Still, to put this in perspective, Zyro’s two-year starter plan is just $2.99 a month ($11.99 afterwards); you’ll pay less than that for hosting alone, with many providers.
Even better, upgrading to Zyro’s Business plan (still only $3.99 a month for two years, $14.99 afterwards) gets you a simple web store, with payment processing, support for up to 500 products, and integration with many payment, shipping, review, marketing and other business services.
Overall, Zyro is a decent website builder for personal use and small sites, but we wouldn’t recommend it for anything more. There’s not enough power here for business applications, and even if your site took off and became a real success, there’s no upgrade path to help you cope with the extra demand.
HostGator’s Gator website builder (opens in new tab) is worth considering as a value alternative. It’s fractionally more expensive, but has more features, and supports an unlimited web store for physical and digital products. If features are more important than price, Wix (opens in new tab) has more templates, more features, more power in every area, and is an absolute must for your shortlist.
Can you build a web store with Hostinger?
Hostinger doesn’t have a specialist ecommerce website builder (opens in new tab) plan like we see with many providers, but there are a couple of routes you can take to begin selling online.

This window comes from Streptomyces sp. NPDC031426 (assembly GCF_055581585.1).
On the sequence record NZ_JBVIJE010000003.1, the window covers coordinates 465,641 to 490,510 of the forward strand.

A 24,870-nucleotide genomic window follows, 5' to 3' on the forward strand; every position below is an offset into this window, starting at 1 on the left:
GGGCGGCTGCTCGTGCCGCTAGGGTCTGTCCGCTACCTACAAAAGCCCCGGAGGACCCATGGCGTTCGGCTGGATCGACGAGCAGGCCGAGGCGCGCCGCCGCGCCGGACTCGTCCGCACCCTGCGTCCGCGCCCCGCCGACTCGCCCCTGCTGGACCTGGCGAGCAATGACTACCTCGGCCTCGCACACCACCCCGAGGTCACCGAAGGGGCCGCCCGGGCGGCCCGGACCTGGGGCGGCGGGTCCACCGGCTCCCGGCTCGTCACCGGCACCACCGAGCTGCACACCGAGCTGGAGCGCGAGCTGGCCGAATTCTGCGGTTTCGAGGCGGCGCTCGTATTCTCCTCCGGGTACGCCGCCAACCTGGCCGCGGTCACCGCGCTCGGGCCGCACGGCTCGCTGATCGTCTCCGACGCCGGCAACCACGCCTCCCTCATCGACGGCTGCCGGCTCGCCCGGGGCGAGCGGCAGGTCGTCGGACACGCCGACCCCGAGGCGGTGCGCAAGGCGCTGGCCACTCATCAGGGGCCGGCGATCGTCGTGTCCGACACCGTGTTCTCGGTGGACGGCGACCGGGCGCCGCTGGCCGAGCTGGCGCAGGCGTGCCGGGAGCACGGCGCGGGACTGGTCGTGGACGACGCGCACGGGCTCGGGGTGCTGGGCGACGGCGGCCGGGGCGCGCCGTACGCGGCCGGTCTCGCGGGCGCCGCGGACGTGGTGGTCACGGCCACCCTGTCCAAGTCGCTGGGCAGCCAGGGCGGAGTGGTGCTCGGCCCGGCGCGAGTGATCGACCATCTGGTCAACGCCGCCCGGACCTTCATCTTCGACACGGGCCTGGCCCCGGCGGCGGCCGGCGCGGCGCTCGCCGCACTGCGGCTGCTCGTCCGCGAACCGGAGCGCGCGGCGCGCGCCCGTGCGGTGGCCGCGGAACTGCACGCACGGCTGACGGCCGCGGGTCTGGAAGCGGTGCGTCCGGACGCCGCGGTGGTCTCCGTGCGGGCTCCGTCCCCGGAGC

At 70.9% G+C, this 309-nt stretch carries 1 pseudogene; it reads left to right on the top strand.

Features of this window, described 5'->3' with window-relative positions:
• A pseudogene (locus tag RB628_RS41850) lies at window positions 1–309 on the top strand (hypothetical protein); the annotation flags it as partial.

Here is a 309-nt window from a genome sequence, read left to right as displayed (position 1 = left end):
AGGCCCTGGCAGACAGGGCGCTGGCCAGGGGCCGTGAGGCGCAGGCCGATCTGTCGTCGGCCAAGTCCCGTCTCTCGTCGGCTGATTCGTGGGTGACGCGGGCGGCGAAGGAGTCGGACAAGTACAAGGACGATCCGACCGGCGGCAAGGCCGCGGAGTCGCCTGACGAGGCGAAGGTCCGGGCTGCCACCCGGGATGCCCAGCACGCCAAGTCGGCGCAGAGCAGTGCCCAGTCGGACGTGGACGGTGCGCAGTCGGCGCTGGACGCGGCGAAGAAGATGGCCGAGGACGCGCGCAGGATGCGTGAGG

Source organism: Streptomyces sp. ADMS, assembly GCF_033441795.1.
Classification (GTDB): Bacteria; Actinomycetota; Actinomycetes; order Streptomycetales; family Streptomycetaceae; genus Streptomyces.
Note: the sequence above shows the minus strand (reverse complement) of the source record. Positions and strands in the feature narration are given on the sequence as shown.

The simplest option, as we’ve discussed above, is to sign up with Zyro’s website builder via its Business plan. It’s basic, restricts you to a maximum of 500 products, and doesn’t give you much room to grow, but it could be enough to run a simple home business.
If you need something more capable, the alternative is to sign up with one of Hostinger’s other hosting plans, then install and use a specialist ecommerce platform (opens in new tab). WooCommerce is probably the best-known option. It’s a hugely capable WordPress plugin, which Hostinger can automatically install on any hosting plan, and includes all the product cataloging, inventory managing, payment taking and worldwide shipping integrations you need.
If you’re happy with Hostinger’s shared or VPS hosting, and you’re willing to take the time to learn about WooCommerce (opens in new tab) and web stores in general, this could be a cost-effective solution.
But if you’d like hosting with specific web store features, and more help in getting your project online, it’s worth considering some alternatives. Bluehost has an excellent WooCommerce hosting plan with payment processing and a stack of essential sales and marketing tools. IONOS has even more options, including a simple online store builder, a WooCommerce plan, and hosting for a bunch of other ecommerce platforms: Magento (opens in new tab), PrestaShop (opens in new tab), OpenCart and more.
We rounded off the review by using Uptime.com to monitor our test website from multiple locations around the world, logging response times and any downtime.
Our test site was hosted on Hostinger’s most basic shared hosting plan, but still managed a solid 100% uptime record over 10 weeks of monitoring.